Mazatlan is a perennial favorite with North American sunbirds and snowbirds alike.

Endowed with a shoreline sprinkled with beckoning islands, a lovely seaside promenade, miles of golden beaches and blue lagoons, it really lives up to its moniker, “Pearl of the Pacific.”

Sometimes, when you’re planning your holidays, you have to make a decision: sun and sand or culture and history? Mazatlan has the distinction of offering the best of both worlds: in the newer Zona Dorada (Golden Zone), developed in the 1960s, you’ll find most of the major hotels, shops, bars and restaurants scattered along the idyllic beaches; meanwhile, in Old Mazatlan or the Centro Historico (Historic Center), life carries on as it did before tourists arrived in the markets, cafes, churches and shady plazas throughout the traditional neighborhoods.

European immigrants brought their traditions, in particular a kind of music that became the trademark of Sinaloa (the Mexican state where Mazatlan is located). You might find yourself dancing to Banda, a form of music that injects Latin energy into German oompah music.

Unique to Sinaloa, it was created when Bavarian immigrants arrived around the turn of the 20th century.  You’ll find that the Mazatlecos, as the locals call themselves, are fun, friendly and  helpful. Anytime of year is good to mingle in cafes and restaurants, but if you want to join the town’s most famous celebration where folks party and dance in the streets, Mazatlan’s famous Carnaval is rivaled in Mexico only by the one in Veracruz.

Mazatlecos are justifiably proud of the gentrification and restoration of the 19th century mansions in the once-crumbling downtown area. Imagine an architectural combination of the pastel palette of Miami Beach and the wrought iron balconies and languid patios of New Orleans. The Mazatlecos call it Tropical Neoclassical.

Foodies will love the variety of restaurants here—from rustic beach shacks to romantic candlelit courtyards. Shrimp doesn’t come any sweeter or fresher and the talented chefs all over town have mastered local recipes. Try them breaded in coconut, marinated ceviche-style in lime juice, mothered in garlic and butter, flambéed in tequila, spiked with a Diablo sauce or just plain steamed.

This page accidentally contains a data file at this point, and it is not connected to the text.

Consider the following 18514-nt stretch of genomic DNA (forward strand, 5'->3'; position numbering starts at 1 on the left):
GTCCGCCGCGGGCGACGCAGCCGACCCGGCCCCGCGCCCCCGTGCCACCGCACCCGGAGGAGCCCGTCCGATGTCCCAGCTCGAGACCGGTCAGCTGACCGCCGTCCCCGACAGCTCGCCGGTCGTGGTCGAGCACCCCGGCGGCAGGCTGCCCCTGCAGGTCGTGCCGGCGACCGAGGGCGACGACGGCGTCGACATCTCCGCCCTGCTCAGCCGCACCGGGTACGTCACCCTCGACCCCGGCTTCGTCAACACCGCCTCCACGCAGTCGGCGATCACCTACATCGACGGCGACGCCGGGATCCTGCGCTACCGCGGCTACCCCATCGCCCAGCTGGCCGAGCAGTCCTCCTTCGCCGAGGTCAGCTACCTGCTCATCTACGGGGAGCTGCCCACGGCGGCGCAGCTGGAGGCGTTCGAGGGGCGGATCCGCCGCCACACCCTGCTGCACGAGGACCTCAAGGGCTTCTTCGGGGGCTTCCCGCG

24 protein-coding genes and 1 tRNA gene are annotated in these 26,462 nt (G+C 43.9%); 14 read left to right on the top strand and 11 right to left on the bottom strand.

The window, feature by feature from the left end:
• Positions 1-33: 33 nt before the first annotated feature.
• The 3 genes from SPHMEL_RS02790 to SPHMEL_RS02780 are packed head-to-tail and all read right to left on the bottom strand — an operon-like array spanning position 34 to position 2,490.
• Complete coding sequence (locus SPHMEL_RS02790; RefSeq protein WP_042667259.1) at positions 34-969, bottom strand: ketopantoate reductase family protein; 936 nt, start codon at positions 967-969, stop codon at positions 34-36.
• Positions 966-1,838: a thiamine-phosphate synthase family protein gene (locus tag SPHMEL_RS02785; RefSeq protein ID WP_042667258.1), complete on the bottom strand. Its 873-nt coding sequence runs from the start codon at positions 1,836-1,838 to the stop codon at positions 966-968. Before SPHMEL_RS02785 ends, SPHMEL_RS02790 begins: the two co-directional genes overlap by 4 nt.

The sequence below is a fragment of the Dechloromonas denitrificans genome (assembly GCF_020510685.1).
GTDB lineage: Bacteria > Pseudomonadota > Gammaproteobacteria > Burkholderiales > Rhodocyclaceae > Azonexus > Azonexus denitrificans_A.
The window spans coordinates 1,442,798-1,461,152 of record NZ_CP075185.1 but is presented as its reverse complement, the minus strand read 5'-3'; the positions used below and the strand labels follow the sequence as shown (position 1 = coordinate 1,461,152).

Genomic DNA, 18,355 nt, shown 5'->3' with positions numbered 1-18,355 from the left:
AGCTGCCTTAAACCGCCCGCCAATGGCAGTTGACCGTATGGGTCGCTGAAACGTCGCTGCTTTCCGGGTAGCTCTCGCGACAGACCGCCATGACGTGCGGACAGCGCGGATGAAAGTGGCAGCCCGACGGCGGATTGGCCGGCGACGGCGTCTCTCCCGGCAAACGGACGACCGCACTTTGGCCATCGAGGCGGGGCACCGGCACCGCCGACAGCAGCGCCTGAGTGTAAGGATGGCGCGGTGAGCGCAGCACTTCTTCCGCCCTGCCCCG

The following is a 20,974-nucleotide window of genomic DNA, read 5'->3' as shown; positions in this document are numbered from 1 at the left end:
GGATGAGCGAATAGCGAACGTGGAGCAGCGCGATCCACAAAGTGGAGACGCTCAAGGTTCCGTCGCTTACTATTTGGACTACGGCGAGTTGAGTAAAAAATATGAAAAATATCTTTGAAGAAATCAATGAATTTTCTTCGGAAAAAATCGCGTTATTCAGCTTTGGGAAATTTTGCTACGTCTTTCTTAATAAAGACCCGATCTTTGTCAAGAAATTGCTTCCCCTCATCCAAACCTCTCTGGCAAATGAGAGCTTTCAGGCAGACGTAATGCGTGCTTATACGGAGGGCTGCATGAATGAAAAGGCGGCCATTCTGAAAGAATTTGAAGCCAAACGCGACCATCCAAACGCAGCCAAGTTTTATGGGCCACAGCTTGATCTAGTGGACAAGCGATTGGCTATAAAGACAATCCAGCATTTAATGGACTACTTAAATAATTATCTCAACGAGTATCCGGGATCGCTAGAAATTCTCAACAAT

Getting to Mazatlan is easy, either via good motorways, the international airport or the marina. Once you arrive the choice of accommodation ranges from small family-run hotels to luxurious properties in the Zona Dorada, complete with gourmet dining and spas.  

Situated just south of the Tropic of Cancer, Mazatlan enjoys temperate semi-tropical weather year-round. The average temperature is between 25 and 30 degrees Celsius (77 and 86 degrees Fahrenheit). With an average of 300 sunny days per year, it’s always beach weather here. Don’t forget your sunscreen.

Mazatlan has 11 miles of soft sand, tall waves for surfing, the largest boardwalk in Latin America, delicious fresh seafood, excellent golf courses, deep sea fishing and hotels for all budgets. This destination also has a picturesque downtown with museums, cafes and restaurants. Its natural lighthouse rivals the Gibraltar lighthouse, and its port is one of the most import ports in the Pacific Ocean. The best time to go to Mazatlan is undoubtedly during the month of Febrero, when its one hundred year old lively carnival takes place.

Carnival in Mazatlan: to the Rhythm of the Tambora Drum:

The main festival in this state of Sinaloa is just as lively and pompous as any other in the country, and, unlike other carnivals, it is full of culture and traditions. The Mazatlan carnival takes place during the five days prior to Ash Miércoles. To the sound of the tambora (a percussion instrument similar to a drum), thousands of visitors and natives are attracted to the most representative festival in Sinaloa. During these days, band music, popular throughout the north of the country, is heard all over the city.

This celebration, dating back more than 100 years, and with beautiful beaches as a background, is also famous because it offers a variety of cultural activities such as poetry contests, awards for literature, music concerts, theater performances and other high quality artistic shows. Those seeking to laugh as if they were children again, can participate in the flour and confetti fights (in which nobody wins or loses, the aim is to simply have fun).

Enrique Vega Ayala, Official Chronicler of Mazatlan, describes the Mazatlan carnival as follows: “never mind the confetti in our mouths or the flour on our heads, what matters is being there, without any inhibitions, enjoying the sensation of living to the excess, until the pocket is empty, or until our energy comes to an end ”.

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